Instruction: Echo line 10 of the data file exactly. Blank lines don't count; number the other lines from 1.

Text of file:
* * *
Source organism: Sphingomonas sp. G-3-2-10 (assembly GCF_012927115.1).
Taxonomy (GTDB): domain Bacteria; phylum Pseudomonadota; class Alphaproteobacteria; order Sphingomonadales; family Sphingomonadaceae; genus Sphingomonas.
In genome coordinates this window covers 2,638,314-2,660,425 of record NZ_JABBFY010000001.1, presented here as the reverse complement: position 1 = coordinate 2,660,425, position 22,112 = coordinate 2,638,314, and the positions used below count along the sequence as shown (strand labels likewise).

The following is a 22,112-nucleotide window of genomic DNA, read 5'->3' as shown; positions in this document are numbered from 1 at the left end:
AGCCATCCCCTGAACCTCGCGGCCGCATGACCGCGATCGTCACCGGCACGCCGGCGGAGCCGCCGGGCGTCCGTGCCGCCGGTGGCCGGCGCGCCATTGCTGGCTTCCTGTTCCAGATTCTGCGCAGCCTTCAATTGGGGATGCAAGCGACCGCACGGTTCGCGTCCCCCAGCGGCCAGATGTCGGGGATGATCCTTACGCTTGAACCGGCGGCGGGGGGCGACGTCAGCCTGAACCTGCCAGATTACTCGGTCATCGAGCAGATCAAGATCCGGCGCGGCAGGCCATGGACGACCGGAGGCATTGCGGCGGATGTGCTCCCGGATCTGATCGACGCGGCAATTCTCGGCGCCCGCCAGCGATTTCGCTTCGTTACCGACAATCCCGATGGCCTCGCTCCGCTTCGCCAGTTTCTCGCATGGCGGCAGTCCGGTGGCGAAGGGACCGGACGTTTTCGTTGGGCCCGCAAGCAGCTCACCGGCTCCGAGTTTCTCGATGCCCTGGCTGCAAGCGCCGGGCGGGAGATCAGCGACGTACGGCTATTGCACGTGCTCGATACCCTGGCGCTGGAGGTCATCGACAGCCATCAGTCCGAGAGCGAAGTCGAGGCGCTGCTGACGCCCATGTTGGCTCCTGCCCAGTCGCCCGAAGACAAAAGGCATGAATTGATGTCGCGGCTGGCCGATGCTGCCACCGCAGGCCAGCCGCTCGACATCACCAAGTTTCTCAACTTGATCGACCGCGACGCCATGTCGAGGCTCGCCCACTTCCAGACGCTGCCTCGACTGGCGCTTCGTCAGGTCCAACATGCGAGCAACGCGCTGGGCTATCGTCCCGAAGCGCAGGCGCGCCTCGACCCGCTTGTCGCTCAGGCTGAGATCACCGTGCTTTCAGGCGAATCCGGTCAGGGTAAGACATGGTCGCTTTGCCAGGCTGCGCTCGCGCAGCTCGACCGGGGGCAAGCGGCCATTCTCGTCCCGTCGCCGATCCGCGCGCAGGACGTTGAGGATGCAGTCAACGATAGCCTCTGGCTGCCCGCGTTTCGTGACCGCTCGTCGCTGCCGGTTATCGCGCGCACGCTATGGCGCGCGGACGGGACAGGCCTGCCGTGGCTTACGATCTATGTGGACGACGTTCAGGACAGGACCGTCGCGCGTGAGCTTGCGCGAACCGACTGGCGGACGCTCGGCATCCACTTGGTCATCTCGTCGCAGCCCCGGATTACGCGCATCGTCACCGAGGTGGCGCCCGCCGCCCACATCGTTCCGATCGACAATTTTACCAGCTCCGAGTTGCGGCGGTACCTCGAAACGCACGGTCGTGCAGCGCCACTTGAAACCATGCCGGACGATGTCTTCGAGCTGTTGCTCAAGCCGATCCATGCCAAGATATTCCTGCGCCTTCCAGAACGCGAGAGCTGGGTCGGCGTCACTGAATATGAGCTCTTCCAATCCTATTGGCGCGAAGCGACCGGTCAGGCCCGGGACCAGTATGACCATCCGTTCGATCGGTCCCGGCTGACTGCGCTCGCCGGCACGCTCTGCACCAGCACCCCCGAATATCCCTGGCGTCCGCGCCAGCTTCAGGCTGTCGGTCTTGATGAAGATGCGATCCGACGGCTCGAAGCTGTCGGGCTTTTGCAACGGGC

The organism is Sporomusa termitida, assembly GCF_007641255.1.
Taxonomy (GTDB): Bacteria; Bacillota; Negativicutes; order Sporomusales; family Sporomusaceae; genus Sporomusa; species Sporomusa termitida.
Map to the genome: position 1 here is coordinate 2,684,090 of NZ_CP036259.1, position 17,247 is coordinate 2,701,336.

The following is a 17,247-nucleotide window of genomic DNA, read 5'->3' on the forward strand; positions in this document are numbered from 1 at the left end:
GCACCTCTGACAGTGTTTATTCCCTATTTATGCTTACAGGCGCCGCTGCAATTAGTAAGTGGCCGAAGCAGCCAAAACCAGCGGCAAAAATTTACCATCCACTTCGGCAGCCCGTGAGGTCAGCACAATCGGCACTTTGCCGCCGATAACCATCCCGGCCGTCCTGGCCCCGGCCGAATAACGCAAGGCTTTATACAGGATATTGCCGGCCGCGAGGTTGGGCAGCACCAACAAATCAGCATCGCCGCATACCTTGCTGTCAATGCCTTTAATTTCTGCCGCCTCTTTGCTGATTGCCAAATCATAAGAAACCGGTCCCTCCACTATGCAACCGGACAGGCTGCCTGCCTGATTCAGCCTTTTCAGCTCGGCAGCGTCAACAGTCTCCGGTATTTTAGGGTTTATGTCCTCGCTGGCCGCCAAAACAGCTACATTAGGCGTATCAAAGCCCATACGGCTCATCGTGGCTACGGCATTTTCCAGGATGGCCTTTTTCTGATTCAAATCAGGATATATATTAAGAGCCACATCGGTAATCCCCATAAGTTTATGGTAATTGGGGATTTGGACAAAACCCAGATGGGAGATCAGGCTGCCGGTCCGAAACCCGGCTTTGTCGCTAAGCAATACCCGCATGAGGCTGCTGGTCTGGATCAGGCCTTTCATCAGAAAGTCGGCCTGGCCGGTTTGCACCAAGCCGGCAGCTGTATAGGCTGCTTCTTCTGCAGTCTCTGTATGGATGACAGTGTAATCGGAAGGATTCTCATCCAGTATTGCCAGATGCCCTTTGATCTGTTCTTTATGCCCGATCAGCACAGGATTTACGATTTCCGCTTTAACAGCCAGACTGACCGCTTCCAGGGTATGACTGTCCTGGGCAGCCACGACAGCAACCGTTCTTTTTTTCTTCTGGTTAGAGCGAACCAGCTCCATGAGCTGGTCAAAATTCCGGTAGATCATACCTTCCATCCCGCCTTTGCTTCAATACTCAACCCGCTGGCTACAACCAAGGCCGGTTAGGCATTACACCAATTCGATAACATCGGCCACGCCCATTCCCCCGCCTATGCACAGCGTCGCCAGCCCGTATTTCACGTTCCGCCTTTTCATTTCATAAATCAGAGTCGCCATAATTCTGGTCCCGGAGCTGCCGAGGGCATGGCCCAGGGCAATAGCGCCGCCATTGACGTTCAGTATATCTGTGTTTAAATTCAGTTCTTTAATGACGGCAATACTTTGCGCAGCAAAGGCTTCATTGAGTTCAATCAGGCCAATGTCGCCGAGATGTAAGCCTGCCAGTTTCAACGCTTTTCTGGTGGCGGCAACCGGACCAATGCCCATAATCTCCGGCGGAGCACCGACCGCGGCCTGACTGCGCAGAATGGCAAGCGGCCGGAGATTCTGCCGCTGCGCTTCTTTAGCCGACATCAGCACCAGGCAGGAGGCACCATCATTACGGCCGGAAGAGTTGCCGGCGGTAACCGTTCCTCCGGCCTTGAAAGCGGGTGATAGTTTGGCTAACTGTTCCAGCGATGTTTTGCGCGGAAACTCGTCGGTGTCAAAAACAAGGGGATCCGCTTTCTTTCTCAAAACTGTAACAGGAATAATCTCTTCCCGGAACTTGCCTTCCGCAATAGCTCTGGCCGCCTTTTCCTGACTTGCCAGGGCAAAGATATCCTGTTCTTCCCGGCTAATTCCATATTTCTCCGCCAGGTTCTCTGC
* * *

GCACCTCTGACAGTGTTTATTCCCTATTTATGCTTACAGGCGCCGCTGCAATTAGTAAGTGGCCGAAGCAGCCAAAACCAGCGGCAAAAATTTACCATCCACTTCGGCAGCCCGTGAGGTCAGCACAATCGGCACTTTGCCGCCGATAACCATCCCGGCCGTCCTGGCCCCGGCCGAATAACGCAAGGCTTTATACAGGATATTGCCGGCCGCGAGGTTGGGCAGCACCAACAAATCAGCATCGCCGCATACCTTGCTGTCAATGCCTTTAATTTCTGCCGCCTCTTTGCTGATTGCCAAATCATAAGAAACCGGTCCCTCCACTATGCAACCGGACAGGCTGCCTGCCTGATTCAGCCTTTTCAGCTCGGCAGCGTCAACAGTCTCCGGTATTTTAGGGTTTATGTCCTCGCTGGCCGCCAAAACAGCTACATTAGGCGTATCAAAGCCCATACGGCTCATCGTGGCTACGGCATTTTCCAGGATGGCCTTTTTCTGATTCAAATCAGGATATATATTAAGAGCCACATCGGTAATCCCCATAAGTTTATGGTAATTGGGGATTTGGACAAAACCCAGATGGGAGATCAGGCTGCCGGTCCGAAACCCGGCTTTGTCGCTAAGCAATACCCGCATGAGGCTGCTGGTCTGGATCAGGCCTTTCATCAGAAAGTCGGCCTGGCCGGTTTGCACCAAGCCGGCAGCTGTATAGGCTGCTTCTTCTGCAGTCTCTGTATGGATGACAGTGTAATCGGAAGGATTCTCATCCAGTATTGCCAGATGCCCTTTGATCTGTTCTTTATGCCCGATCAGCACAGGATTTACGATTTCCGCTTTAACAGCCAGACTGACCGCTTCCAGGGTATGACTGTCCTGGGCAGCCACGACAGCAACCGTTCTTTTTTTCTTCTGGTTAGAGCGAACCAGCTCCATGAGCTGGTCAAAATTCCGGTAGATCATACCTTCCATCCCGCCTTTGCTTCAATACTCAACCCGCTGGCTACAACCAAGGCCGGTTAGGCATTACACCAATTCGATAACATCGGCCACGCCCATTCCCCCGCCTATGCACAGCGTCGCCAGCCCGTATTTCACGTTCCGCCTTTTCATTTCATAAATCAGAGTCGCCATAATTCTGGTCCCGGAGCTGCCGAGGGCATGGCCCAGGGCAATAGCGCCGCCATTGACGTTCAGTATATCTGTGTTTAAATTCAGTTCTTTAATGACGGCAATACTTTGCGCAGCAAAGGCTTCATTGAGTTCAATCAGGCCAATGTCGCCGAGATGTAAGCCTGCCAGTTTCAACGCTTTTCTGGTGGCGGCAACCGGACCAATGCCCATAATCTCCGGCGGAGCACCGACCGCGGCCTGACTGCGCAGAATGGCAAGCGGCCGGAGATTCTGCCGCTGCGCTTCTTTAGCCGACATCAGCACCAGGCAGGAGGCACCATCATTACGGCCGGAAGAGTTGCCGGCGGTAACCGTTCCTCCGGCCTTGAAAGCGGGTGATAGTTTGGCTAACTGTTCCAGCGATGTTTTGCGCGGAAACTCGTCGGTGTCAAAAACAAGGGGATCCGCTTTCTTTCTCAAAACTGTAACAGGAATAATCTCTTCCCGGAACTTGCCTTCCGCAATAGCTCTGGCCGCCTTTTCCTGACTTGCCAGGGCAAAGATATCCTGTTCTTCCCGGCTAATTCCATATTTCTCCGCCAGGTTCTCTGC